Just scanning over audio interviews over at IT
A free culture supports and protects creators and innovators. It does this directly by granting intellectual property rights. But it does so indirectly by limiting the reach of those rights, to guarantee that follow-on creators and innovators remain as free as possible from the control of the past. A free culture is not a culture without property, just as a free market is not a market in which everything is free. The opposite of a free culture is a Â“permission cultureÂ”Â—a culture in which creators get to create only with the permission of the powerful, or of creators from the past.(ix)
A free culture has been our past, but it will only be our future if we change the path we are on right now.(xv)
A free culture is not a culture without property; it is not a culture in which artists donÂ’t get paid. A culture without property, or in which creators canÂ’t get paid, is anarchy, not freedom. Anarchy is not what I advance here.
Instead, the free culture that I defend in this book is a balance between anarchy and control.(xvi)
…this book is about an effect of the Internet beyond the Internet itself: an effect upon how culture is made. My claim is that the Internet has induced an important and unrecognized change in that process.(7)
This rough divide between the free and the controlled has now been erased.9 The Internet has set the stage for this erasure and, pushed by big media, the law has now affected it. For the first time in our tradition, the ordinary ways in which individuals create and share culture fall within the reach of the regulation of the law, which has expanded to draw within its control a vast amount of culture and creativity that it never reached before. The technology that preserved the balance of our historyÂ—between uses of our culture that were free and uses of our culture that were only upon permissionÂ—has been undone. The consequence is that we are less and less a free culture, more and more a permission culture. (8)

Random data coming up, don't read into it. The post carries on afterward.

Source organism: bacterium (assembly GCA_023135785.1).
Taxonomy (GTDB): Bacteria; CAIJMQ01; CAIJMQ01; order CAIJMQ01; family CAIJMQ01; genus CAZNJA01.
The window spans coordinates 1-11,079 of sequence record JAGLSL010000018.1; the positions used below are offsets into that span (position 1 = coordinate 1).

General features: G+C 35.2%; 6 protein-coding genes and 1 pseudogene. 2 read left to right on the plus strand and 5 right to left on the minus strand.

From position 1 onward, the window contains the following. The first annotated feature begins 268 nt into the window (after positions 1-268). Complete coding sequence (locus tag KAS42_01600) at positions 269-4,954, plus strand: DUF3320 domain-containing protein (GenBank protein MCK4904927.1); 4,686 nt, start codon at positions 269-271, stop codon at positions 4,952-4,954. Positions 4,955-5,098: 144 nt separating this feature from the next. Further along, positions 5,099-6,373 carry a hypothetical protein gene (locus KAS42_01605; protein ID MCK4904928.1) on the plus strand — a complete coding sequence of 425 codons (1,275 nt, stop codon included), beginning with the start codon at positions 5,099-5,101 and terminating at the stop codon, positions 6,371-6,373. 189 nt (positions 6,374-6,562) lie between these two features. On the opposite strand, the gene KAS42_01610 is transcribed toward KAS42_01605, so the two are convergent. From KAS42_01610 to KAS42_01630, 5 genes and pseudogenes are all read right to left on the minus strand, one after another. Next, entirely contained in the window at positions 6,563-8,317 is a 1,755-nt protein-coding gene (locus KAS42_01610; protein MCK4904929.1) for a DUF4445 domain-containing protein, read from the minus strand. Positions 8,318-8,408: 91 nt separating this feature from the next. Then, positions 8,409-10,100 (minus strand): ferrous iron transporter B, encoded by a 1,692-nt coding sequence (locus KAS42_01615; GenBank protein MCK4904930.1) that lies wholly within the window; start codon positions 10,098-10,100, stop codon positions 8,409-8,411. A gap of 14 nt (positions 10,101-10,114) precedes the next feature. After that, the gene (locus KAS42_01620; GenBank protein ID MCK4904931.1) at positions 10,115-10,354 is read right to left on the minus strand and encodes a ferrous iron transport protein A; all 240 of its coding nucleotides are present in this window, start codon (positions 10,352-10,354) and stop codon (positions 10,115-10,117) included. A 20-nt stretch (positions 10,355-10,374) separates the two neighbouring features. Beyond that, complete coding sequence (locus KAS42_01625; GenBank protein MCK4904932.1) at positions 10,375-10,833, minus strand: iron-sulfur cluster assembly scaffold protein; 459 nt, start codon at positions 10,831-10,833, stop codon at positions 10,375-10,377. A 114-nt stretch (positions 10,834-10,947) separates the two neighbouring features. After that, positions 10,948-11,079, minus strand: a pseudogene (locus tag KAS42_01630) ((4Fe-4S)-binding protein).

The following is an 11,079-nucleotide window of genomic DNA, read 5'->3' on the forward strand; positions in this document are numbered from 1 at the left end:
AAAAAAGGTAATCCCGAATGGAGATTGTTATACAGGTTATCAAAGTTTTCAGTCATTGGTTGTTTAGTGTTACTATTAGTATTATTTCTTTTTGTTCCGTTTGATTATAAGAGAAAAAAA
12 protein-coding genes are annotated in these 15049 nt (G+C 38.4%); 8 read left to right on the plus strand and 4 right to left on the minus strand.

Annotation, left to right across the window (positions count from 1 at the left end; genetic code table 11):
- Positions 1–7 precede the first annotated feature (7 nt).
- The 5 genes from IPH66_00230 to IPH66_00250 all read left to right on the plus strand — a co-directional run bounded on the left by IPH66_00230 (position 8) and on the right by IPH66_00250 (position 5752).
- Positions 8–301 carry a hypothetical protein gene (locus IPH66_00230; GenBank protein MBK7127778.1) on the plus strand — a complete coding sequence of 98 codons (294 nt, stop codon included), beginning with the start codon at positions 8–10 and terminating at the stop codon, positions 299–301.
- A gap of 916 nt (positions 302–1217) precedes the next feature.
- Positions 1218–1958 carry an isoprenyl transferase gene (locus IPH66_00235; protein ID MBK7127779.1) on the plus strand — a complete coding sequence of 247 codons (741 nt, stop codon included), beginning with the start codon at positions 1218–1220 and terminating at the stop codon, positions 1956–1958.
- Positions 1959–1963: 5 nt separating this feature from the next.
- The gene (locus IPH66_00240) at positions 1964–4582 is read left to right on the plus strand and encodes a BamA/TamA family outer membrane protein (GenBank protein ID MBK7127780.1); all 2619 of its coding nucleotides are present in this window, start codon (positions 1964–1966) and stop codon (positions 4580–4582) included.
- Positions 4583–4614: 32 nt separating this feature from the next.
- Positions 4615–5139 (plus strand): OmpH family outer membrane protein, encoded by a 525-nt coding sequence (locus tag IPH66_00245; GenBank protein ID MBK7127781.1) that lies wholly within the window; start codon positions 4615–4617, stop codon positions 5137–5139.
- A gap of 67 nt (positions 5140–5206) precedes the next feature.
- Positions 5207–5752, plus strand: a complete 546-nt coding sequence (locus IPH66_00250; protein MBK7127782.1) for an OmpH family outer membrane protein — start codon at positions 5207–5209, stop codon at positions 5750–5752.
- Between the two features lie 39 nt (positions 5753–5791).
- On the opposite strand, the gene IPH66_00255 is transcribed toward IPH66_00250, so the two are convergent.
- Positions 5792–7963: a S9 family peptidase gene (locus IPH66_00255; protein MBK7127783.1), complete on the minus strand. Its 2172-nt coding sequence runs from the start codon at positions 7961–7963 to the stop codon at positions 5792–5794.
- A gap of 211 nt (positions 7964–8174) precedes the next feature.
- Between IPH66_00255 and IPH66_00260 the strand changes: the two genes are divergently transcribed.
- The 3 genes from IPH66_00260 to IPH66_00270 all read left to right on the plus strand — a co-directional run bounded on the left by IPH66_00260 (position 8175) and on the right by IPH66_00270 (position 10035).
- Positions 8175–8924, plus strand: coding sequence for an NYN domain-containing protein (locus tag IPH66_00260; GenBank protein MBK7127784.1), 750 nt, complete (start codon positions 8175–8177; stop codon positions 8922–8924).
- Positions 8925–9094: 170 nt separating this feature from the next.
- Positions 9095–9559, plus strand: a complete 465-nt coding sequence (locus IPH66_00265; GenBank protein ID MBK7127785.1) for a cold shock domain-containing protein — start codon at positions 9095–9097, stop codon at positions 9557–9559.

Digital technologies, tied to the Internet, could produce a vastly more competitive and vibrant market for building and cultivating culture; that market could include a much wider and more diverse range of creators; those creators could produce and distribute a much more vibrant range of creativity; and depending upon a few important factors, those creators could earn more on average from this system than creators do todayÂ—all so long as the RCAs of our day donÂ’t use the law to protect themselves against this competition.(9)
My fear is that unless we come to see this change, the war to rid the world of Internet Â“piratesÂ” will also rid our culture of values that have been integral to our tradition from the start.(10)
To build upon or critique the culture around us one must ask, Oliver TwistÂ–like, for permission first. Permission is, of course, often grantedÂ—but it is not often granted to the critical or the independent.(10)
There has never been a time in our history when more of our Â“cultureÂ” was as Â“ownedÂ” as it is now. And yet there has never been a time when the concentration of power to control the uses of culture has been as unquestioningly accepted as it is now.(12)
What I also love about the concept and the complementary content creation around it is the application of the ideas — the good ol’ putting your money where your mouth is. The book’s website offers not only further discussion and the whole book for free, but an index of ‘derivatives’ or ‘remixes’ from/of the book by people (fans). These works include audio versions, html, pdfs, pdas, flash, wikis and so on. Of course! This excitement and participation reminds me of the hacking of the Hackers movie website in 1995 (of which I can’t find the hacked version on the web anymore — anyone found it?).
Interesting and exciting stuff. But the discussion about types of participation and the issues around it really calls for a continuum of participation. I’m working on that at the mo…any ideas?